Our Time (dir. Carlos Reygadas)

A film about cuckolding is always bound to go wrong. After the highly anticipated premiere at the 2018 Venice International Film Festival, Carlos Reygadas’ Our Time has been described as a Mexican soap opera full of machismo and recycled motifs from his other works. Never one to be fully embraced by western critics however, Reygadas’ fifth film proves to be his most generous to date. Even the most dubious choices of an auteur behind such transfixing films can teach more about cinema and life than perhaps any foolproof film at AFI.

Our Time and Reygadas’ previous film, Post Tenebras Lux take place in the Mexican countryside where the director and his family live. The camera unhurriedly captures the passing of time along the expansive landscape of wild beasts, free children, the working class, and troubled, wealthy husbands and wives. While these similarities can be taken as lazy repetition, they are striking reminders that Reygadas comes from a different world. This is his life, and from this singular place, he transmutes his world into cinema. Starring in a film with his wife and talented film editor, Natalia López, heightens this conflation between his real life and his art—no matter how practical these casting decisions may have been.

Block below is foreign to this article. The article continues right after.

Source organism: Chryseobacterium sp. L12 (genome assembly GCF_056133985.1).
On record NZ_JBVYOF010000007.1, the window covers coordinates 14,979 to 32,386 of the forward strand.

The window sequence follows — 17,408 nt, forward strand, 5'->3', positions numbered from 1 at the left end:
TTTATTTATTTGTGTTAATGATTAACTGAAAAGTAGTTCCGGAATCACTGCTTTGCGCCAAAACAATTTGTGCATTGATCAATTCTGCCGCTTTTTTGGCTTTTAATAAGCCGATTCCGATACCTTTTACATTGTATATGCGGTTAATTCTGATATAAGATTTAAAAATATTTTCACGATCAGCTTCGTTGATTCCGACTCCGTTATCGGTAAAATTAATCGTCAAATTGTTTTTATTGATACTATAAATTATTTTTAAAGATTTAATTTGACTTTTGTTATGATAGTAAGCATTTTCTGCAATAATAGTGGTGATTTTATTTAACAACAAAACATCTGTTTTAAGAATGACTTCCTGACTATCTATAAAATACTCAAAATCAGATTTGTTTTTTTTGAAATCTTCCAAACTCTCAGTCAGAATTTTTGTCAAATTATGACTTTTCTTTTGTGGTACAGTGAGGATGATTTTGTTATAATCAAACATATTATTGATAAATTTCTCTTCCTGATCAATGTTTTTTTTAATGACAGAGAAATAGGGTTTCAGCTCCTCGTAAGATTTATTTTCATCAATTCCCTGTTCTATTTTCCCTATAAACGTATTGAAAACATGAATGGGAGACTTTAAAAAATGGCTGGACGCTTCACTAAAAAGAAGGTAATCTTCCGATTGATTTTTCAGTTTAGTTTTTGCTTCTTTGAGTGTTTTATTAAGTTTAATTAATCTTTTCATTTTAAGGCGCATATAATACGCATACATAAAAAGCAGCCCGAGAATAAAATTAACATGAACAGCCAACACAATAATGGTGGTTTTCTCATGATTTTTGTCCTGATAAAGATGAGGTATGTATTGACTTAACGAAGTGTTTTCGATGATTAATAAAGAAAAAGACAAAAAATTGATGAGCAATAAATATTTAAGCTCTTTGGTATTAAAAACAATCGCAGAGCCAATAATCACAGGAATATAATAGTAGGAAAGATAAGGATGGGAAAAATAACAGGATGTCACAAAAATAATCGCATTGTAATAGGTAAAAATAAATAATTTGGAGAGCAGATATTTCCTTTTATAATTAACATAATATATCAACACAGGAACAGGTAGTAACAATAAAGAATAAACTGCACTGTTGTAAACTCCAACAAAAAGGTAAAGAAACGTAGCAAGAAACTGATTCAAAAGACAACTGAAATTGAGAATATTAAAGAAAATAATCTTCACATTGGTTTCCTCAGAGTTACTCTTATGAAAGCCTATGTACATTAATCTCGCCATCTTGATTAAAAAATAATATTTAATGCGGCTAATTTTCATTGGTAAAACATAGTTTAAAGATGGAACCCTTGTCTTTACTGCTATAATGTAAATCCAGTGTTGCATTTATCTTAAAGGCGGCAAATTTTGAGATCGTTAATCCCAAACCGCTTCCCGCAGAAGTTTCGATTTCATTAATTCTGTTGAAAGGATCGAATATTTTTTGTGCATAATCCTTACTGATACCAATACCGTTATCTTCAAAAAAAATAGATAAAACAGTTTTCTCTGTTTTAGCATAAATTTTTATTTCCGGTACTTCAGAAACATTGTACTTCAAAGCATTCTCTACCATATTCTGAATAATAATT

For those who know his face, Our Time allows Reygadas and his family to be projected upon far more than any other characters in his oeuvre, infusing what is his most linear narrative with the astounding psychology behind cuckoldry. To play Juan and Esther is to expose oneself to the masochism of bad decision making and the vulnerability of mockery—as a filmmaker, as nonprofessional actors, and as a family unit bound to nearly three hours of voyeurism—ours. To stay until the end was to try on the taboo for size. For those who didn’t walk out, it was hard to look away.

The film is not about adultery as much as it is about autonomy. Juan, Esther, and the third-party played by Phil Burgers (to cringeworthy effect), are willing participants. Esther is given the entire duration of the film to decide how she feels, despite Juan growing more pathological. She is shown as a woman coming into her own, thinking alone on screen, and in charge of their ranch. Exquisitely hilarious emails, a child’s voiceover, and non-diegetic music explain the feelings of all involved—shockingly direct for a filmmaker who leaves much unsaid. As messy as this fantasy is, it is consciously composed.

To exist is to feel a desperate attachment to the material world. To admit so openly to the severity of this raw pain is a brave act. Reygadas earnestly commits to this even in embarrassingly melodramatic scenes, where Our Time is at its most awkward and fascinating. Still, for 173 minutes, Reygadas nourished this American audience with nuanced imagery of Mexicans—complex depictions that are ever more powerful amidst vicious political fearmongering. When the film ended, the crowd emptied Grauman’s Chinese Theatre in silence into the vacuousness of Hollywood Boulevard. Among the professional wannabes, bleak tourist traps, and drunk frat boys, Reygadas’ universe couldn’t be farther away, and somehow, purer. —Christine Haroutounian

Natália Lopez engulfed by a vast landscape in Our Time. Image courtesy of The Match Factory.

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